We must not go back here again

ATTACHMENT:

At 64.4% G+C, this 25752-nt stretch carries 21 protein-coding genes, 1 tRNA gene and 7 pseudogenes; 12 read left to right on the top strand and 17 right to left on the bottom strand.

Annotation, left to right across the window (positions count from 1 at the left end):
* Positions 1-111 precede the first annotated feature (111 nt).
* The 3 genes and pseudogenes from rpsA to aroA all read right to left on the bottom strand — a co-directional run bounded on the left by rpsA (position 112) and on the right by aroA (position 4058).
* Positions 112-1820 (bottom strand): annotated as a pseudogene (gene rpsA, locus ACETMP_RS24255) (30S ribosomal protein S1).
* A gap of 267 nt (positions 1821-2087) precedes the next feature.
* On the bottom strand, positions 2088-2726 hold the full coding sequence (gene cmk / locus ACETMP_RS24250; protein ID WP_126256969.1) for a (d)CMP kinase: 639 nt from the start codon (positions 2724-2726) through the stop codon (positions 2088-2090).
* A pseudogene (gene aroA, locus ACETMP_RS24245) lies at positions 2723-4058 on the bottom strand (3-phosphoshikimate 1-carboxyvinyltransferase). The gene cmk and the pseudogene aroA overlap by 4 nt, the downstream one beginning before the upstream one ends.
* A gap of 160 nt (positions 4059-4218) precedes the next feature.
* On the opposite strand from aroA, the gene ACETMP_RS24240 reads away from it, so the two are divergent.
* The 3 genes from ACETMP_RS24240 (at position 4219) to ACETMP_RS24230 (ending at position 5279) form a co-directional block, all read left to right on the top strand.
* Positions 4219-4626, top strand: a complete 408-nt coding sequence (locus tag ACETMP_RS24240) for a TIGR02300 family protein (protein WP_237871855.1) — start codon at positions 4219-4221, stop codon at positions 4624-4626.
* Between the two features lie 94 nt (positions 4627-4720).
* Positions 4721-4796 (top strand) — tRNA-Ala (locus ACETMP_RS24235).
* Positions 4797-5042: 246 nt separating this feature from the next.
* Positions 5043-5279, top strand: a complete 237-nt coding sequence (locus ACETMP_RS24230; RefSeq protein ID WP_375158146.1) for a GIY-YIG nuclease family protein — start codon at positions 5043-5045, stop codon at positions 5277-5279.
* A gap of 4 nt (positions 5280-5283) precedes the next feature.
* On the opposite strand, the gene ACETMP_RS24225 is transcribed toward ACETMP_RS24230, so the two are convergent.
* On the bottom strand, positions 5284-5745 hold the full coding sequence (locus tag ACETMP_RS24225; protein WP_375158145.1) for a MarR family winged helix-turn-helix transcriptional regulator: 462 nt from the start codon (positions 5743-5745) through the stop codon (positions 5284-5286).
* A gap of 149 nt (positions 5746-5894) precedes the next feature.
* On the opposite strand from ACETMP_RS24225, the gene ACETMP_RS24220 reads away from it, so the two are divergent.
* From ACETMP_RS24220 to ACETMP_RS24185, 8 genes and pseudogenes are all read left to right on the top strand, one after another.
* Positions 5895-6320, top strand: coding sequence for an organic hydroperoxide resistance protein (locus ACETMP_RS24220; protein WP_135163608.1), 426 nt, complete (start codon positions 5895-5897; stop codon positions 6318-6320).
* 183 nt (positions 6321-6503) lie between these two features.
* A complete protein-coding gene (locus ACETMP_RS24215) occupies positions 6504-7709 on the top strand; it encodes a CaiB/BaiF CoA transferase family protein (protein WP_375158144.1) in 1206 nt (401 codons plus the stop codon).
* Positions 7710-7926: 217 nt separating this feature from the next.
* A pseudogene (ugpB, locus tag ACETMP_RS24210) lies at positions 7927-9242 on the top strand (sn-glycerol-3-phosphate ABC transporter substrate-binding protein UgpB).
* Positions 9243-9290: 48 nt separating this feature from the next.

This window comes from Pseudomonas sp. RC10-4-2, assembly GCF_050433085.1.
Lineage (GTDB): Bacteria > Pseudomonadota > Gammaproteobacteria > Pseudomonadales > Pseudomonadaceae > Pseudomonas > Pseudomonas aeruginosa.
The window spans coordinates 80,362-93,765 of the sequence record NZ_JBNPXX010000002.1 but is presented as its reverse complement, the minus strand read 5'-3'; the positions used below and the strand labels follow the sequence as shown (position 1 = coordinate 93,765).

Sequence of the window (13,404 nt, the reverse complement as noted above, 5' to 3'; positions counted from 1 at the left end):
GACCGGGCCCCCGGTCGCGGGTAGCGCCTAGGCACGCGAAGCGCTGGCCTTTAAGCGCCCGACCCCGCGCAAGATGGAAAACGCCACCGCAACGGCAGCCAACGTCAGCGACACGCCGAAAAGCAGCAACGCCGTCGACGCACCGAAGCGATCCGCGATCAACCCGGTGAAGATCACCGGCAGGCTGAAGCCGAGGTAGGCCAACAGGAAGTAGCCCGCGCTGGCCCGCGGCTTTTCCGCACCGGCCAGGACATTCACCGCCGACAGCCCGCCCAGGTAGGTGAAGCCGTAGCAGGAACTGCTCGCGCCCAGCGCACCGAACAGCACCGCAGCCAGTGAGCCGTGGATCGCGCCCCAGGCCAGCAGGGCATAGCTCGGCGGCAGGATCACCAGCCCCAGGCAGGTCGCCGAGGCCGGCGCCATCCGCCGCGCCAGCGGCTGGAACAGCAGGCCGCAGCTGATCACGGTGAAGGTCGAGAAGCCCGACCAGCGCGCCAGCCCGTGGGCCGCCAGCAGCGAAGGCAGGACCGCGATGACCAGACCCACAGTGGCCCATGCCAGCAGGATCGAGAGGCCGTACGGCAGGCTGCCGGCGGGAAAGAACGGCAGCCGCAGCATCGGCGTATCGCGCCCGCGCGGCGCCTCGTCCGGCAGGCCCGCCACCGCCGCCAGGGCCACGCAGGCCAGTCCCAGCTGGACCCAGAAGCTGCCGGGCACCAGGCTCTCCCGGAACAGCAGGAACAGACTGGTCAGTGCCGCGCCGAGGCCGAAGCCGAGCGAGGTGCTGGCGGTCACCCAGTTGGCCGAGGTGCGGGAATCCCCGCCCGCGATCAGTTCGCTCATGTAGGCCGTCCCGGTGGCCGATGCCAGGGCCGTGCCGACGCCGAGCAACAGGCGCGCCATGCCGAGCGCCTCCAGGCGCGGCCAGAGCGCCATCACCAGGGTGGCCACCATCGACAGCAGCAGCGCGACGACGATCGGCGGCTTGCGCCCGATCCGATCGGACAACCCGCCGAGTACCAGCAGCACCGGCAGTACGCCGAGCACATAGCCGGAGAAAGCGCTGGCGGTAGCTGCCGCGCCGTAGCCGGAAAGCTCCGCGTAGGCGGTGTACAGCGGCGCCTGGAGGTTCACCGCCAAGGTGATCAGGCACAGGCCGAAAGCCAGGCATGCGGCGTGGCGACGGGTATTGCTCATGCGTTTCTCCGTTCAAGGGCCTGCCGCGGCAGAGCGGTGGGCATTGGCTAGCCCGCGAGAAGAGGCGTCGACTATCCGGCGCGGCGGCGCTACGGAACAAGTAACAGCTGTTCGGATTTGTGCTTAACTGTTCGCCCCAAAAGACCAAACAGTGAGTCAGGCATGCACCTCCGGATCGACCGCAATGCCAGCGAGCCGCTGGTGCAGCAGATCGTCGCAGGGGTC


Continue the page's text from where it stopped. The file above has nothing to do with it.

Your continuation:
March 16, 1968 came three years after the biggest American buildup of troops in Vietnam. Vietnamese began fighting for freedom from French colonialism more than 30 years earlier. It was 15 years after the Battle of Dien Bien Phu (when the French left Vietnam). By March, 1968, nearly 40,000 American troops and an unestimated, but far, far greater number of Vietnamese had already died.On that date, Charlie Company of the US Army entered a Vietnam village called My Lai 4 and killed several hundred civilians, including many women and children. The Unified Buddhist Congregation of Vietnam, reported 394 civilians killed, 176 missing and 23 wounded in what came to be known as the My Lai Massacre. The US Army reported about the same number killed.A Vietnam vet, who wasn’t in My Lai, heard about the massacre from a number of sources and after he was discharged wrote a letter to a number of congressmen about it. An army reporter had taken a number of photos of the massacre. When My Lai investigations became public in late 1969, newspapers published stories and some of the photos. Lt. William Calley, was tried in the early seventies for personally murdering 22 Vietnamese civilians and directing the larger massacre. He was convicted by military court and sentenced to life imprisonment. The sentence was soon commuted to 10 years and he was released in 1974.Seymour Hersch, who wrote a book about My Lai, devoted a chapter to some of the public reactions.“It was good,” said a 55-year-old elevator operator from Boston. “ What do they give soldiers bullets for -- to put in their pockets?”“It sounds terrible to say we ought to kill kids, but many of our boys being killed over there are just kids, too,” a Cleveland woman said.“I don’t believe it actually happened. The story was planted by Viet Cong sympathizers and people inside this country who are trying to get us out of Vietnam sooner,” said a man from Los Angeles.“I can’t believe our boys’ hearts are that rotten,” a Philadelphia teletype operator said.Many Americans were outraged at the media for showing the shocking photos of a massacre.“Your paper is rotten and anti-American,” a reader wrote the Cleveland Plain Dealer.“How can I explain these pictures to my children?” another reader asked.Some complained the pictures were obscene because some of the corpses were not clothed.Mike Wallace, who had interviewed a participant in the massacre who had come forth and confessed, was attacked.“Wallace is pimping for the protesters,” one said. American Legion members in Georgia took out an advertisement, accusing the media of trying to “tear down American and its armed forces.” Other Georgia veterans insisted the photographs were fakes, that, “no American would ever kill 109 people like that,” and began raising money for Calley’s defense.A Minneapolis Tribune poll around Christmas reported 49 percent of 600 people interviewed believed reports of the My Lai massacre were false. A Time Magazine poll of 1,600 people found that 65 percent of the American people “believed such incidents were bound to happen in any war; and an even greater percent of the public, asked about news media coverage, complained that the press and TV should not have reported statements by GIs prior to a court-martial.”The American Legion Post in Jacksonville, Fla., raised money for Calley’s defense and its spokesman said, “We are not saying he is guilty or not guilty. We feel Lieutenant Calley has been condemned and vilified for performance of his duties in combat without benefit of the opportunity to defend himself.”George Wallace had Calley to lunch, and said, “I’m sorry to see the man tried. They ought to spend the time trying folks who are trying to destroy this country instead of trying those who are serving their country.”Many army officers were outraged that Calley would be tried. “They’re using this as a goddamned example,” one aid. “He’s a good soldier. He followed orders.”Another was reported to say, “He’s killed and seen a lot of killing ... killing becomes nothing in Vietnam. He knew that there were civilians there, but he also knew that there were VC among them.”A West Point graduate said, “There’s this question -- I think anyone who goes to Nam asks it. What’s a civilian? Someone who works for us at day and puts on Viet Cong pajamas at night?”Congressional hawks intoned on the massacre. The killed “just got what they deserved,” one said. Another wondered if all soldiers who made mistakes in judgment would be tired “as common criminals, as murderers.”“Why have not these money-hungry headline-writing sensationalists written about the brutal Communist murder of thousands of innocent victims -- men, women, children and babies -- in South Vietnam, in Hungary, in Czechoslovakia and elsewhere?” asked another.Politicians complained of a phenomenon they called the “massacre hoax.”“The American people are daily becoming more aware that the news media is being used as a weapon of psychological warfare against them,” one said. Another put in the Congressional Record a letter sent to him by a Vietnam vet. “It is probable you learned enough about the Oriental mind to find nothing incongruous about a Viet Cong woman advancing with a submachine gun on US troops with her baby in her arms. These people are not stupid. They have our number very well ...”Sen. George McGovern saw My Lai differently: “What this incident has done is to tear the mask off the war ... I think that for the first time millions of American are realizing that we have stumbled into a conflict where we not only of necessity commit horrible atrocities against the people of Vietnam, but where in a sense we brutalize our own people and our own nation. I think it’s more than Ltieutenant Calley involved here. I think a national policy is on trial.”Hersch reported that one soldier in Calley’s company, who may have shot himself in the foot to avoid going to My Lai, told him, “I still wonder why human beings claim to be human beings but still conduct themselves as savages and barabians. Th United States is supposed to be a peace-loving country, yet they tell them to do something and then they want to hang them for it.”Quotes from My Lai, Seymour Hersch, 1970.